The comparison of Natives with birds in King’s story is obvious, as there are numerous illuminating details throughout the text. Native people are out of place in the big city, as they believed to be “nomadic… and migratory” (King 63) wild creatures. Bill and Rudy identify Indians by their feathers, with the help of a guide book: “Got a Mohawk, says Bill… Couple of Cree over here, says Rudy” (King 63). It is almost impossible for the Indians to survive in the world of concrete and green plastic bags, praised by the white people. Even Bob Haynie, who is a stranger and an external observer, actually, loves the sounds of skyscrapers and the look of city lights, which bring death to the birds. The action takes place at night – the time, which is uncomfortable for most of the birds. This detail makes the contrast between natural life and white civilization really sharp. The author of the story provides a clear and ironical evidence by claiming that city stands in the middle of the flyway. Herb Wyile believes that such “strategic satire” must be approached in the context of issues relevant to Native people and cultures historically and currently (121). Although there is a visible equity in the contemporary world, the issue of attitude and relationships between Native and non-Native people in Canada remains important.

King shows the gap between Indians and white Canadians in several ways. Bill and Rudy speak of injured Indians in a patronizing manner: “If we don’t find them right away, they don’t stand a chance” (King 64). By claiming that there is no chance to help the birds and to prevent their tragic death, municipal workers protect their own social significance. At nighttime, the Indians from different tribes are considered as an attraction for white people. Bob is believed to be a lucky guy, as most of the people never see this “nature’s mystery”. A family from Buffalo, for example, “came through last week and didn’t even see an Ojibwa” (King 64). In the morning, however, this tourist attraction become a nuisance, as it is necessary to start the traffic and business life. By the time the commuters appear on the Bay Street, there is no single sign of injured and dead Indians left. This is a perfect illustration of a white people’s hypocritical approach to the problems of Native inhabitants of Canada.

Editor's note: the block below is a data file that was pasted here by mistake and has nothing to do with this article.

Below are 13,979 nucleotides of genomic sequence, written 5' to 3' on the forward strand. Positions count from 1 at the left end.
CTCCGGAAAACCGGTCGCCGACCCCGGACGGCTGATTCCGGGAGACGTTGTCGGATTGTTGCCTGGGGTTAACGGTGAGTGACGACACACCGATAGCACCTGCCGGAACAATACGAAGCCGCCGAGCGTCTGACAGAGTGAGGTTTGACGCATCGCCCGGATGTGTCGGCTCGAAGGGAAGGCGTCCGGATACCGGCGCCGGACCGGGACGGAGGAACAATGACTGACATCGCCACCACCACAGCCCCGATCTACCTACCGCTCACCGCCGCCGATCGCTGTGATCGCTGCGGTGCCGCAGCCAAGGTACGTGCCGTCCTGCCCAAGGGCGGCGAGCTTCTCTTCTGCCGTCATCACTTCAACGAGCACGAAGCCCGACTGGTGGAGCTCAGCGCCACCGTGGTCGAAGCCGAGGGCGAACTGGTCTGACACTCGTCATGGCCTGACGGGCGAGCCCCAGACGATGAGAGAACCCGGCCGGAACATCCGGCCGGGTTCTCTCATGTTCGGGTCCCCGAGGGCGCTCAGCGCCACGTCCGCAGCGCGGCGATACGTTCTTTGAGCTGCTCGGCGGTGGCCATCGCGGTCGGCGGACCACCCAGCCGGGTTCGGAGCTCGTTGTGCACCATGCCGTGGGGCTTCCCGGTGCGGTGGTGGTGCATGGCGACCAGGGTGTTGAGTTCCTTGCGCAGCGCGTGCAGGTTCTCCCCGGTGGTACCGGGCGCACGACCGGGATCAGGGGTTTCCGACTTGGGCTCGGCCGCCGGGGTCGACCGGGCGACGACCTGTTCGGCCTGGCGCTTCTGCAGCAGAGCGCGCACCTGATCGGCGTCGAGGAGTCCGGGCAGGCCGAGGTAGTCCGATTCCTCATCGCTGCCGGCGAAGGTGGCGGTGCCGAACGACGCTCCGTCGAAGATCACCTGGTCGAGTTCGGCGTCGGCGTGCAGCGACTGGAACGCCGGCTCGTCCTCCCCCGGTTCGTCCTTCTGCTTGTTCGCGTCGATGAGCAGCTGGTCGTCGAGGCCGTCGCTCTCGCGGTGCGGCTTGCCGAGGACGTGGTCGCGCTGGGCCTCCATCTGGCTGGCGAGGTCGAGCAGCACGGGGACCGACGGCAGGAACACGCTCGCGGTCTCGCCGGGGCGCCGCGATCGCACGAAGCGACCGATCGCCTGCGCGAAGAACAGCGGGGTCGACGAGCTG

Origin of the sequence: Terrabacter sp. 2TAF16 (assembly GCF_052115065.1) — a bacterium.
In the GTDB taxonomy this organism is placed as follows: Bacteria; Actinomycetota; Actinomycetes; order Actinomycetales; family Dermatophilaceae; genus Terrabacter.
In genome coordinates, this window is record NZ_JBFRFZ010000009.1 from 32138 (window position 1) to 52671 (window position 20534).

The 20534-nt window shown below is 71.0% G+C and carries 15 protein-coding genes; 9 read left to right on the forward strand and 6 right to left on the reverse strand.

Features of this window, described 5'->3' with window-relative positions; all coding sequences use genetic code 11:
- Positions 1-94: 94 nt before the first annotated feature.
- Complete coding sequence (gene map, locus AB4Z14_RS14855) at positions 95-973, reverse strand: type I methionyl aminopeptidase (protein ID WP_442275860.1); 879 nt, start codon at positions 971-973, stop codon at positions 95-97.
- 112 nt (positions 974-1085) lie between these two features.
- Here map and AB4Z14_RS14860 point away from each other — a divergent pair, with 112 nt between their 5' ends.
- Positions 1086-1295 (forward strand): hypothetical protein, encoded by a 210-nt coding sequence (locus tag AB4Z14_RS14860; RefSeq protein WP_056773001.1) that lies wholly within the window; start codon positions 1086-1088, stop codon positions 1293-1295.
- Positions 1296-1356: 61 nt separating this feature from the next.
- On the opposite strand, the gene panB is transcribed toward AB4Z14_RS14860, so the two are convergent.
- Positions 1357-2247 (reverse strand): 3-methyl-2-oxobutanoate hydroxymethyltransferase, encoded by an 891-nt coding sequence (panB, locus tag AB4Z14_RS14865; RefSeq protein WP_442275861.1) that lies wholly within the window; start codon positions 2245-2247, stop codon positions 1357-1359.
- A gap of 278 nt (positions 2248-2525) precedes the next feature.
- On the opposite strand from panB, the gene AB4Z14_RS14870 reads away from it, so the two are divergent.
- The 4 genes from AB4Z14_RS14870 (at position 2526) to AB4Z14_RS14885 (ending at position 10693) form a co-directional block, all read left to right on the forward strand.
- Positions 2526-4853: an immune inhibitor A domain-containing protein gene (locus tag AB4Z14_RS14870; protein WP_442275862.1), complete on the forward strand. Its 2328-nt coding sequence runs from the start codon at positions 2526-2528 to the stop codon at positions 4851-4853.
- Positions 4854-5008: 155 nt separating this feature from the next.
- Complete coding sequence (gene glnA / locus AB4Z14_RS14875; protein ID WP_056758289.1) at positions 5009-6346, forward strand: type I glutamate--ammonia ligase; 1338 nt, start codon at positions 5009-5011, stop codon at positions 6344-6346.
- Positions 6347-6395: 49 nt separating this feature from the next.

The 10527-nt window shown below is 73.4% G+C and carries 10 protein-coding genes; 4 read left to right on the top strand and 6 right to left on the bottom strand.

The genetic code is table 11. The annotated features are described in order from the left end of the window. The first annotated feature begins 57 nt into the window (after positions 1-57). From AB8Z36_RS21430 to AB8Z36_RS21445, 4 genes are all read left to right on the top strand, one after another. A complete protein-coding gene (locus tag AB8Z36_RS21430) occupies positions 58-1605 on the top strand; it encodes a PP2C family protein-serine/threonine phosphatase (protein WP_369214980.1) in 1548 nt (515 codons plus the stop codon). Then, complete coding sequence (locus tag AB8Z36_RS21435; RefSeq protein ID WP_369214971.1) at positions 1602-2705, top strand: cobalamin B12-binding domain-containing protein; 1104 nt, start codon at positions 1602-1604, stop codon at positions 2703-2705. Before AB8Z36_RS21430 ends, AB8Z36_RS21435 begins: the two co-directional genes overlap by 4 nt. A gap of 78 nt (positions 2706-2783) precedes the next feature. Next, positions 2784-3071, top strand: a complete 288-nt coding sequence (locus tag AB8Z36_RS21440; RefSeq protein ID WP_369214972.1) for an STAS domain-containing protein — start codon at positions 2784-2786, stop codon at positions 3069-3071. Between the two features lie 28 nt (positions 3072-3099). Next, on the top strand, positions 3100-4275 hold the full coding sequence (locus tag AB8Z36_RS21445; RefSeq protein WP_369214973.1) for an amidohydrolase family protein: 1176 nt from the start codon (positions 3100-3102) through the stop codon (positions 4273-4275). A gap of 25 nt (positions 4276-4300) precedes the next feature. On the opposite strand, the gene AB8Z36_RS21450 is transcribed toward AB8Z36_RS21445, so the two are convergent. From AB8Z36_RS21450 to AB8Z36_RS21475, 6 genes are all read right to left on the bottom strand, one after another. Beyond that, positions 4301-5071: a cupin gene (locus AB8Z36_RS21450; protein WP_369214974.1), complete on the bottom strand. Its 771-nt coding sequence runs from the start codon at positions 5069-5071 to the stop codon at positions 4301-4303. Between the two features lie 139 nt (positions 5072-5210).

At the end of the story, King adds the last sarcastic remark. When Bob returns from his trip, the doorman complains that in the old days, the Indians would black out the entire sky. This sentimental but arrogant remark reveals the sarcasm, used by King as a main literary device. “A Short History of Indians in Canada” shows non-Native white Canadians as those who have made a contribution to the decline of the Native population. Officially, the relationships between Native and non-Native people are believed to be friendly and equal, but the truth is that a tragic conflict between the “white” world and the native world of nature remains unsolved.

  • King, Thomas. “A Short History of Indians in Canada”. Canadian Literature, no. 161/162, Summer/Autumn 1999, pp. 62 – 64.
  • Nischik, Reingard M. “Wide-Angle Shots”: Thomas King’s Short Fiction and Poetry”. Thomas King: Works and Impact, edited by Eva Gruber, Camden House, 2012, pp. 35 – 54.
  • Wyile, Herb. “Trust Tonto”: Thomas King’s Subversive Fictions and the Politics of Cultural Literacy”. Canadian Literature, no. 161/162, Summer/Autumn 1999, pp. 105 – 124.